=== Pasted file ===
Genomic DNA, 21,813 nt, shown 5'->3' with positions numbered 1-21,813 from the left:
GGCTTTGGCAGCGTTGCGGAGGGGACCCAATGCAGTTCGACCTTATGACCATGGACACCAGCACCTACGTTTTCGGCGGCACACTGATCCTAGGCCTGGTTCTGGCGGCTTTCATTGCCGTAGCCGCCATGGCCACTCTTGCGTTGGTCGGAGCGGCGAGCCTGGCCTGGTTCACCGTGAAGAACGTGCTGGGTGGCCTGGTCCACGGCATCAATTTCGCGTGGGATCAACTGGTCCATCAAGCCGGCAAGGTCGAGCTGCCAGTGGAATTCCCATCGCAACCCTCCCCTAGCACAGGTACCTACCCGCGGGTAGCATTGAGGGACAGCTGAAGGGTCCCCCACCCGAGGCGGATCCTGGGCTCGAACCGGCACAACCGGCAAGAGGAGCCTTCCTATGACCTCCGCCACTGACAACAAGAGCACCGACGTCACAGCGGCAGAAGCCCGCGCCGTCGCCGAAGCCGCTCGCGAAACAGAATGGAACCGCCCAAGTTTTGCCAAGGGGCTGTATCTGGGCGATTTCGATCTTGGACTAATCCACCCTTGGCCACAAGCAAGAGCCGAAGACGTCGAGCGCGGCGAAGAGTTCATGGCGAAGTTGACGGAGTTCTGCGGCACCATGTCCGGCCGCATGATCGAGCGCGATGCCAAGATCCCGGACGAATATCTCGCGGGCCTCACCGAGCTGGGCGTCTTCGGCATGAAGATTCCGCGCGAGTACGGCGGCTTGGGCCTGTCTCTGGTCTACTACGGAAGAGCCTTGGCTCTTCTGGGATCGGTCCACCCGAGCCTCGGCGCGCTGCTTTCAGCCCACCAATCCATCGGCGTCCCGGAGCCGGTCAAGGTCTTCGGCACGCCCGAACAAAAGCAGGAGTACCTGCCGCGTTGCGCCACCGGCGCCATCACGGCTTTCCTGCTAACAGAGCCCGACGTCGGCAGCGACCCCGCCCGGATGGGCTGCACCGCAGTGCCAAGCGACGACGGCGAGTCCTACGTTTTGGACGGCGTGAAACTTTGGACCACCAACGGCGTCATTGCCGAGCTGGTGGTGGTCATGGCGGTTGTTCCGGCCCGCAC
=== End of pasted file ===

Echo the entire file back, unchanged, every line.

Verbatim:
Genomic DNA, 21,813 nt, shown 5'->3' with positions numbered 1-21,813 from the left:
GGCTTTGGCAGCGTTGCGGAGGGGACCCAATGCAGTTCGACCTTATGACCATGGACACCAGCACCTACGTTTTCGGCGGCACACTGATCCTAGGCCTGGTTCTGGCGGCTTTCATTGCCGTAGCCGCCATGGCCACTCTTGCGTTGGTCGGAGCGGCGAGCCTGGCCTGGTTCACCGTGAAGAACGTGCTGGGTGGCCTGGTCCACGGCATCAATTTCGCGTGGGATCAACTGGTCCATCAAGCCGGCAAGGTCGAGCTGCCAGTGGAATTCCCATCGCAACCCTCCCCTAGCACAGGTACCTACCCGCGGGTAGCATTGAGGGACAGCTGAAGGGTCCCCCACCCGAGGCGGATCCTGGGCTCGAACCGGCACAACCGGCAAGAGGAGCCTTCCTATGACCTCCGCCACTGACAACAAGAGCACCGACGTCACAGCGGCAGAAGCCCGCGCCGTCGCCGAAGCCGCTCGCGAAACAGAATGGAACCGCCCAAGTTTTGCCAAGGGGCTGTATCTGGGCGATTTCGATCTTGGACTAATCCACCCTTGGCCACAAGCAAGAGCCGAAGACGTCGAGCGCGGCGAAGAGTTCATGGCGAAGTTGACGGAGTTCTGCGGCACCATGTCCGGCCGCATGATCGAGCGCGATGCCAAGATCCCGGACGAATATCTCGCGGGCCTCACCGAGCTGGGCGTCTTCGGCATGAAGATTCCGCGCGAGTACGGCGGCTTGGGCCTGTCTCTGGTCTACTACGGAAGAGCCTTGGCTCTTCTGGGATCGGTCCACCCGAGCCTCGGCGCGCTGCTTTCAGCCCACCAATCCATCGGCGTCCCGGAGCCGGTCAAGGTCTTCGGCACGCCCGAACAAAAGCAGGAGTACCTGCCGCGTTGCGCCACCGGCGCCATCACGGCTTTCCTGCTAACAGAGCCCGACGTCGGCAGCGACCCCGCCCGGATGGGCTGCACCGCAGTGCCAAGCGACGACGGCGAGTCCTACGTTTTGGACGGCGTGAAACTTTGGACCACCAACGGCGTCATTGCCGAGCTGGTGGTGGTCATGGCGGTTGTTCCGGCCCGCAC